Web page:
The billion dollar estimates I cited are derived from detailed academic studies of Referendum 48 over a decade ago. In 1994, Washington voters weighed in on R-48 (they rejected it soundly), a measure that required compensation for restrictions on land-use. It was importantly different from today’s I-933 because R-48 didn’t provide an option to waive: it was a much simpler pay-or-pay scheme. But very much like I-933, R-48 required government agencies to conduct economic analyses and studies that would document the effects of land-use regulations. And like I-933, the administrative burden of complying with R-48 was costly.
As the voters weighed the merits of R-48, a blue-ribbon team of experts convened to evaluate the costs of the measure. The group included economists and public administration experts from the state’s top universities, and legal analysis from a top law firm. The research was conducted in a strictly nonpartisan environment that did not have contact with either the campaign for or against the referendum.
The researchers carefully examined and documented the costs to both state and local governments. And they developed a range of costs based on varying legal assumptions—one favorable to the measure’s supporters, one in keeping with legal consensus, and one based on a more expansive, but still plausible, reading of the law. (They also developed cost estimates for compensation—paying landowners to comply with regulations—but I am ignoring those figures entirely. They’re orders-of-magnitude higher than the figures I’m citing here.)
The researchers concluded that simply administering R-48 (not counting paying the claims) would cost state and local governments—i.e. taxpayers—somewhere between $500 million and $2.3 billion in 1994 dollars. The middle-of-the-road estimate was $815 million annually.
So I adjusted the numbers into 2006 dollars. My own range of estimates tried on different assumptions. I looked at increases in state government spending; increases in the size of the state’s economy; increases in the consumer price index, the employment cost index, and the Bureau of Labor Statistic’s inflation calculator; increases in the state’s population; and increases in compensation for government workers. Each of these inflators gave me a different answer, resulting in my own range of estimates for 2006.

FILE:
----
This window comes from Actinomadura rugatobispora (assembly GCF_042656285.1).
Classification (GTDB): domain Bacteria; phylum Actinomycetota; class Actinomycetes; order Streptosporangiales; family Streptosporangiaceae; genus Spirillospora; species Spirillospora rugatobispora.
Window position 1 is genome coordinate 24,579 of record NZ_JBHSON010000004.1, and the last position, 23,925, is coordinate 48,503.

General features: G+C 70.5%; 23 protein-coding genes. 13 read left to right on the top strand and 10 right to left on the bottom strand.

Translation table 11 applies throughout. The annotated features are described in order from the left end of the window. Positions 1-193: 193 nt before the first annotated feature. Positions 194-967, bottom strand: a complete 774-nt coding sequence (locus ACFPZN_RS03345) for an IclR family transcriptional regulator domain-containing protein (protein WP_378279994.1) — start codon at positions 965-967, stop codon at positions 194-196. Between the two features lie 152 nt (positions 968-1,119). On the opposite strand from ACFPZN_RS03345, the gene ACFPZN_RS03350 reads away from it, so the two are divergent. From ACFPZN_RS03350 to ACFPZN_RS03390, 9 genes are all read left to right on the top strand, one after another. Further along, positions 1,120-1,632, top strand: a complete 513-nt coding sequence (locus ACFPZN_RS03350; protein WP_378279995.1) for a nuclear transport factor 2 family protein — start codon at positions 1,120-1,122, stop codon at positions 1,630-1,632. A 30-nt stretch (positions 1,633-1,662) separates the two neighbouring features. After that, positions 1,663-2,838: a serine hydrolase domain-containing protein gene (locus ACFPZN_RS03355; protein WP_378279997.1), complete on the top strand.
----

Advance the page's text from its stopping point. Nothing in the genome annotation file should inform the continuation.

The answer? $800 million is about the cheapest I-933 could possibly be. And pushing the number that low requires some extreme assumptions that strain the bounds of credulity. The most reliable estimates—those based on R-48’s mid-range and my own mid-range inflation adjustments—put the cost between $1.2 billion and $1.6 billion. And more expansive—but still quite plausible—assumptions can put the cost at $2 billion and beyond.
Even $1 billion a year is a pretty steep cost to taxpayers. It’s asking a lot of citizens who, under I-933, are giving up their say in how their communities change. Developers have complained that land-use regulations take away from maximum profitability. But I-933 takes something too—it takes from taxpayers and communities instead; and it just keeps on taking.